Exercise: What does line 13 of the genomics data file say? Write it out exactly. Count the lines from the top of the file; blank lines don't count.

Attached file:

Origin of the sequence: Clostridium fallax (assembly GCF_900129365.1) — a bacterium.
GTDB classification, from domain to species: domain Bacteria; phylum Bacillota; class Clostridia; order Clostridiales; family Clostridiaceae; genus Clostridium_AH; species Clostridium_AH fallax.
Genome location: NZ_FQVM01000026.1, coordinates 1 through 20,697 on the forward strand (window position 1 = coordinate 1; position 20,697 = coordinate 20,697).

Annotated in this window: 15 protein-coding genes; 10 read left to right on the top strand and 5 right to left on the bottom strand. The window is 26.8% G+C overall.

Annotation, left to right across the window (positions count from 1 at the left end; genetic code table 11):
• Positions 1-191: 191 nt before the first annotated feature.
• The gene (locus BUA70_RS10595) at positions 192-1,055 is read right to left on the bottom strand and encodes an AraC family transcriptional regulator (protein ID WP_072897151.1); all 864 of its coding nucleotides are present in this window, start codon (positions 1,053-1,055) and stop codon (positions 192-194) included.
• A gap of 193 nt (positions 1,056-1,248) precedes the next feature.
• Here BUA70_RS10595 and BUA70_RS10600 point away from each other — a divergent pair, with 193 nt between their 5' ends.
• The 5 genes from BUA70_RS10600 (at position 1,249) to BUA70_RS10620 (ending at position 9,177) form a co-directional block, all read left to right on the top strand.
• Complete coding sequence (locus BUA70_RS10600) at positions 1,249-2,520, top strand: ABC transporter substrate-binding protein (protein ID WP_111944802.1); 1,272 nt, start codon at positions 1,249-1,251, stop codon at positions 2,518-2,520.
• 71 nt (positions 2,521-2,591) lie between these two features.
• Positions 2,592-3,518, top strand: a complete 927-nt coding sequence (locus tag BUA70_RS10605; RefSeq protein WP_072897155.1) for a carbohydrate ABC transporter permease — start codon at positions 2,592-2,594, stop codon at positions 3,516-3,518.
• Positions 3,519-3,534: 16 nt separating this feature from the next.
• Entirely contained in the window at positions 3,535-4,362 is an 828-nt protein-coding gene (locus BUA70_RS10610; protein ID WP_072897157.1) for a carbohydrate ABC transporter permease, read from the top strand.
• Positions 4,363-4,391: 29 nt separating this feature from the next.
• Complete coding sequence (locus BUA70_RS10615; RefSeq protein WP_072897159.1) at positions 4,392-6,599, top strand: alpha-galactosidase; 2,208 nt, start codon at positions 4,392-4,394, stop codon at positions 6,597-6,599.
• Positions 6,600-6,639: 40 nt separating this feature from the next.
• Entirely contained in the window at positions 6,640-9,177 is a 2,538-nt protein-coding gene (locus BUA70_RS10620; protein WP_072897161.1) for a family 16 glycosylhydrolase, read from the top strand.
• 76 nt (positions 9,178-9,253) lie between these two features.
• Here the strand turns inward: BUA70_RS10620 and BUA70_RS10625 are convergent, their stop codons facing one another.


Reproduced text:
• Positions 2,592-3,518, top strand: a complete 927-nt coding sequence (locus tag BUA70_RS10605; RefSeq protein WP_072897155.1) for a carbohydrate ABC transporter permease — start codon at positions 2,592-2,594, stop codon at positions 3,516-3,518.